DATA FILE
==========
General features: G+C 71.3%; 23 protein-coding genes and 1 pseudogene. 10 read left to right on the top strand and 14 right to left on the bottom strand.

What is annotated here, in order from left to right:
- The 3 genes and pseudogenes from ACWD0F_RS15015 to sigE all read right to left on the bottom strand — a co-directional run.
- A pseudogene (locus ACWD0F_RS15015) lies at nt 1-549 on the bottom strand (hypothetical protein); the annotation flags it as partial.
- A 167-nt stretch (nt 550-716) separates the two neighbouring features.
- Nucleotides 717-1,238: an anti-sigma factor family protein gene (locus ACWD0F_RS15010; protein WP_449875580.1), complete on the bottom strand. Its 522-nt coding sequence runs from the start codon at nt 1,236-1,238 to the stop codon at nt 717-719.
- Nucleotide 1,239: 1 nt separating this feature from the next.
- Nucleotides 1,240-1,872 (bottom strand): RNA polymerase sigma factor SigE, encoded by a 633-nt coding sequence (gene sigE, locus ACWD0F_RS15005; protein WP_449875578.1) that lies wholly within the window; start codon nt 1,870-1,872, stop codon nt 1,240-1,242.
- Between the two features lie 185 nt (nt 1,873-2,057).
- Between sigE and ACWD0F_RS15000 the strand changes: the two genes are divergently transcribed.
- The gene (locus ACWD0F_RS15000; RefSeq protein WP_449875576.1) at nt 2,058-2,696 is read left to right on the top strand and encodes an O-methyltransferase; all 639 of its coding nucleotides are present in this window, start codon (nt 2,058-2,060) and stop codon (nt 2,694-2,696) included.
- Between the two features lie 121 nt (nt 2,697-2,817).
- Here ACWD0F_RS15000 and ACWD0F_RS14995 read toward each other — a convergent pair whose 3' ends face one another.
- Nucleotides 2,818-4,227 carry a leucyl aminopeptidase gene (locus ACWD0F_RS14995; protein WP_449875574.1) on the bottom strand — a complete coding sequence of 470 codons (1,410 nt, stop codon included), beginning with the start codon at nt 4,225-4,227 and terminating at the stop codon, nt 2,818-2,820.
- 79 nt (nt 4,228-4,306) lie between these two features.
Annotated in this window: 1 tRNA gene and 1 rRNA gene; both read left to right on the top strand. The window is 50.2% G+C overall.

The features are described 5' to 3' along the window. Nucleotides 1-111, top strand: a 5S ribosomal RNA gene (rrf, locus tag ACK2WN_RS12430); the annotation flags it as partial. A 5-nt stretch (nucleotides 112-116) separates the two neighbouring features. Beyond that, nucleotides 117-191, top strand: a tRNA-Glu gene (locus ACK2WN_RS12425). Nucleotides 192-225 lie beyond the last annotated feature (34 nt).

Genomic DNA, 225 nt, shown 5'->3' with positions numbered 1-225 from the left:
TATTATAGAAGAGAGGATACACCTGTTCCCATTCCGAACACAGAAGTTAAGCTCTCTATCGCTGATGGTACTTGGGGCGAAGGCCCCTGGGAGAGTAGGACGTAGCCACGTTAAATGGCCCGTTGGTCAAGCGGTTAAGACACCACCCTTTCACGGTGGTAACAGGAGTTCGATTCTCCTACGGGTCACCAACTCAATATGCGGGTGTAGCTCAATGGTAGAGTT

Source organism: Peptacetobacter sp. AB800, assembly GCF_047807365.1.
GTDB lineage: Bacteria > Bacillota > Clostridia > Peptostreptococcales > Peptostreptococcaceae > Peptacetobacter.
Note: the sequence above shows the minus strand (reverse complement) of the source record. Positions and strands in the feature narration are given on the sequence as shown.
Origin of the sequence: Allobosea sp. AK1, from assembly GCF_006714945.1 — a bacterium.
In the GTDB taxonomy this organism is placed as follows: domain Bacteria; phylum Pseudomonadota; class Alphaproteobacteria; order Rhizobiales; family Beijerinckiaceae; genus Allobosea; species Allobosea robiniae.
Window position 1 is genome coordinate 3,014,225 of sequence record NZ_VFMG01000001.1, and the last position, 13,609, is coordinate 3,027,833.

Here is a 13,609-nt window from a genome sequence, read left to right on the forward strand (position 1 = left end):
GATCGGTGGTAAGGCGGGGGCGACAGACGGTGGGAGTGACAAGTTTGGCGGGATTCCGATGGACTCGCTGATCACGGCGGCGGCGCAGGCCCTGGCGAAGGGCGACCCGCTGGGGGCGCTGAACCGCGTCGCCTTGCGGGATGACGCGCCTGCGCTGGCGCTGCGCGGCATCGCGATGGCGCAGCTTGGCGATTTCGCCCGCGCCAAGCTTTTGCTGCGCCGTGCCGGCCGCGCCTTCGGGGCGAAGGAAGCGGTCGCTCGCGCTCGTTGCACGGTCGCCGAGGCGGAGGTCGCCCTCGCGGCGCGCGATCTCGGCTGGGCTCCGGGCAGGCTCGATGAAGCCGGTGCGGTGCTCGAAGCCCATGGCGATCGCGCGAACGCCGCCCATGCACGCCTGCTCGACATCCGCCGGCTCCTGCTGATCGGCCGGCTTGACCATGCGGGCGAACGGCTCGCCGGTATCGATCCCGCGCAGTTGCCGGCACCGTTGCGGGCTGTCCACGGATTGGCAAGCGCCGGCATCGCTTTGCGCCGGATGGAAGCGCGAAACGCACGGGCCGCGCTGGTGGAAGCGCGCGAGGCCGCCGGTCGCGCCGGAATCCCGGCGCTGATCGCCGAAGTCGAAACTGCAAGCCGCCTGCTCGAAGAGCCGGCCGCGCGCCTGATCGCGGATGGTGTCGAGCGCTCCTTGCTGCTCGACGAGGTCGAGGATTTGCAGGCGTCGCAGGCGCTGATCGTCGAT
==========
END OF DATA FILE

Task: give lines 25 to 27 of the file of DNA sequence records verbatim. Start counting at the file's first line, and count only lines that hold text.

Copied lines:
Window position 1 is genome coordinate 3,014,225 of sequence record NZ_VFMG01000001.1, and the last position, 13,609, is coordinate 3,027,833.

Here is a 13,609-nt window from a genome sequence, read left to right on the forward strand (position 1 = left end):
GATCGGTGGTAAGGCGGGGGCGACAGACGGTGGGAGTGACAAGTTTGGCGGGATTCCGATGGACTCGCTGATCACGGCGGCGGCGCAGGCCCTGGCGAAGGGCGACCCGCTGGGGGCGCTGAACCGCGTCGCCTTGCGGGATGACGCGCCTGCGCTGGCGCTGCGCGGCATCGCGATGGCGCAGCTTGGCGATTTCGCCCGCGCCAAGCTTTTGCTGCGCCGTGCCGGCCGCGCCTTCGGGGCGAAGGAAGCGGTCGCTCGCGCTCGTTGCACGGTCGCCGAGGCGGAGGTCGCCCTCGCGGCGCGCGATCTCGGCTGGGCTCCGGGCAGGCTCGATGAAGCCGGTGCGGTGCTCGAAGCCCATGGCGATCGCGCGAACGCCGCCCATGCACGCCTGCTCGACATCCGCCGGCTCCTGCTGATCGGCCGGCTTGACCATGCGGGCGAACGGCTCGCCGGTATCGATCCCGCGCAGTTGCCGGCACCGTTGCGGGCTGTCCACGGATTGGCAAGCGCCGGCATCGCTTTGCGCCGGATGGAAGCGCGAAACGCACGGGCCGCGCTGGTGGAAGCGCGCGAGGCCGCCGGTCGCGCCGGAATCCCGGCGCTGATCGCCGAAGTCGAAACTGCAAGCCGCCTGCTCGAAGAGCCGGCCGCGCGCCTGATCGCGGATGGTGTCGAGCGCTCCTTGCTGCTCGACGAGGTCGAGGATTTGCAGGCGTCGCAGGCGCTGATCGTCGAT